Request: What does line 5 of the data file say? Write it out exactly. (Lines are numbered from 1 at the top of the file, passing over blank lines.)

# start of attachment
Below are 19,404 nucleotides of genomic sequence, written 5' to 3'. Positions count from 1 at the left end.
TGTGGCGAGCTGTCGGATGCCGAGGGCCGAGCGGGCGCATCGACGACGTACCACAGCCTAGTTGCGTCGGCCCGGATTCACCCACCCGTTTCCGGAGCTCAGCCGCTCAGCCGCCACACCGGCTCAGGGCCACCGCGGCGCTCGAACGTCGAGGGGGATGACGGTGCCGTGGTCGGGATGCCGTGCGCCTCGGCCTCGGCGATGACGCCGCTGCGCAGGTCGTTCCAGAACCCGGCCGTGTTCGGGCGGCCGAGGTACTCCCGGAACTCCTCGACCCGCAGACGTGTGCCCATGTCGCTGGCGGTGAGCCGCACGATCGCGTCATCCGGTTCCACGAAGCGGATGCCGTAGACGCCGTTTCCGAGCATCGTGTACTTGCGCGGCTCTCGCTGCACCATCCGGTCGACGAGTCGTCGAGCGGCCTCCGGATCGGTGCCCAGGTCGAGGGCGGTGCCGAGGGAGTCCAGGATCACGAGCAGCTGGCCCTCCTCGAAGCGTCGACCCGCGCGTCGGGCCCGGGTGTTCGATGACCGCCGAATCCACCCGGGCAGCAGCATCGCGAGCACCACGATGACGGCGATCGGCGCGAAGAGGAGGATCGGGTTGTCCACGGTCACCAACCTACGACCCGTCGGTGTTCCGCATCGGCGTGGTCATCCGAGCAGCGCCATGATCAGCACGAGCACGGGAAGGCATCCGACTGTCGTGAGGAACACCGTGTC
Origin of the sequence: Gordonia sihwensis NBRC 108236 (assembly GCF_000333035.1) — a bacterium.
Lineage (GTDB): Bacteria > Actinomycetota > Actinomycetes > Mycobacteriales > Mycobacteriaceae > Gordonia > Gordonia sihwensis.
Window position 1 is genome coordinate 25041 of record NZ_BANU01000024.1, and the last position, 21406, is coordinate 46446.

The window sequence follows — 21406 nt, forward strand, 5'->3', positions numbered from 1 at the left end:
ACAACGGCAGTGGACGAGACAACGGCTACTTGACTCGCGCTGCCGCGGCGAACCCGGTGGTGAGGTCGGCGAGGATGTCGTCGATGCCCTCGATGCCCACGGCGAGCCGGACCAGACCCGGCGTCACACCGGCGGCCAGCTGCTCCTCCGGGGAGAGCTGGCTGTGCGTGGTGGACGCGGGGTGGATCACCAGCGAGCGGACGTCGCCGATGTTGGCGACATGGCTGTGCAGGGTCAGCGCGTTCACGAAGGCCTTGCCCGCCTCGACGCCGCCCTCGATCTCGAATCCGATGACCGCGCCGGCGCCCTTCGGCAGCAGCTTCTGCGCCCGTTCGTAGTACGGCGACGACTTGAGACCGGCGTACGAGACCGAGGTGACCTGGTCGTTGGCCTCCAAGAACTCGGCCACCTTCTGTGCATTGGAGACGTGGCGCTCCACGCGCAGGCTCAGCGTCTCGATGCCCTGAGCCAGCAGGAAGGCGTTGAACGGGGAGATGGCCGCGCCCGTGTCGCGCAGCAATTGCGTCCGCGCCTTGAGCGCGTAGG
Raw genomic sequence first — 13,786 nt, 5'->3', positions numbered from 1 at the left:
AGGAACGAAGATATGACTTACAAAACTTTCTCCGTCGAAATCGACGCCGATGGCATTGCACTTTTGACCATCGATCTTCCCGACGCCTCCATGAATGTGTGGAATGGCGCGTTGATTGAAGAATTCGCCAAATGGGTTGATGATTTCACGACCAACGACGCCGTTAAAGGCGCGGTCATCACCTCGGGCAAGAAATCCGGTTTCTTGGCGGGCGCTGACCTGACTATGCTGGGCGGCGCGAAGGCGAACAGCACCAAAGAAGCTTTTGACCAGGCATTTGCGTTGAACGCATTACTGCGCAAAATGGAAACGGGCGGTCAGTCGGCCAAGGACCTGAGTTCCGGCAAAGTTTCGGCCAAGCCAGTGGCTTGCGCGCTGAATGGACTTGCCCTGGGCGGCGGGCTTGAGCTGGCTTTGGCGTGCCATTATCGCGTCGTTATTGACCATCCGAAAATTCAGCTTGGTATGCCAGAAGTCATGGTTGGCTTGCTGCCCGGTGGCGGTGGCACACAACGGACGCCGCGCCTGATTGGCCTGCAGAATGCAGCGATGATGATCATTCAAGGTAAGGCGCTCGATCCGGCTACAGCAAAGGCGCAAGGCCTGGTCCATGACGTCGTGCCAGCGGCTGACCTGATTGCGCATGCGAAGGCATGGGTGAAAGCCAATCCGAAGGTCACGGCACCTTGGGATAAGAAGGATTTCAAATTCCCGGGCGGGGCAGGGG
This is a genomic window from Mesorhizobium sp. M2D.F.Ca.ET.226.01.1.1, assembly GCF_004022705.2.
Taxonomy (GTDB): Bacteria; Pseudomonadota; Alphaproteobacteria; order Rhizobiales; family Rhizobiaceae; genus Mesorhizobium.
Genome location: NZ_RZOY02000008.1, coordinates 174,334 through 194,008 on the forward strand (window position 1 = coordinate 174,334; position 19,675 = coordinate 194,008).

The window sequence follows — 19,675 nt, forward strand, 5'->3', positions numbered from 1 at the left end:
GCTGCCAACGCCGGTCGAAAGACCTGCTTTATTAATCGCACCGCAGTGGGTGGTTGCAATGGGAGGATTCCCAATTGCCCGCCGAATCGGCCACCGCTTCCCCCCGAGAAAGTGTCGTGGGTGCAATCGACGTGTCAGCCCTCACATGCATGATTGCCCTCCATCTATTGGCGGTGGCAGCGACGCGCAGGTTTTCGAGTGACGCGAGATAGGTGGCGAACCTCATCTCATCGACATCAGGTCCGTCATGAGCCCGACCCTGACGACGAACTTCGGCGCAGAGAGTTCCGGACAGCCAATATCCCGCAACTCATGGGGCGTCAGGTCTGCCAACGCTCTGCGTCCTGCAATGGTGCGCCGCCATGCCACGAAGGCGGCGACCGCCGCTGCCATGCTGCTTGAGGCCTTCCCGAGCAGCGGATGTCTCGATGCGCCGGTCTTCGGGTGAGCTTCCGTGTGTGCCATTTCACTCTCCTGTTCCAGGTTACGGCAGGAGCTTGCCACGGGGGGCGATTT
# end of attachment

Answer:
Window position 1 is genome coordinate 25041 of record NZ_BANU01000024.1, and the last position, 21406, is coordinate 46446.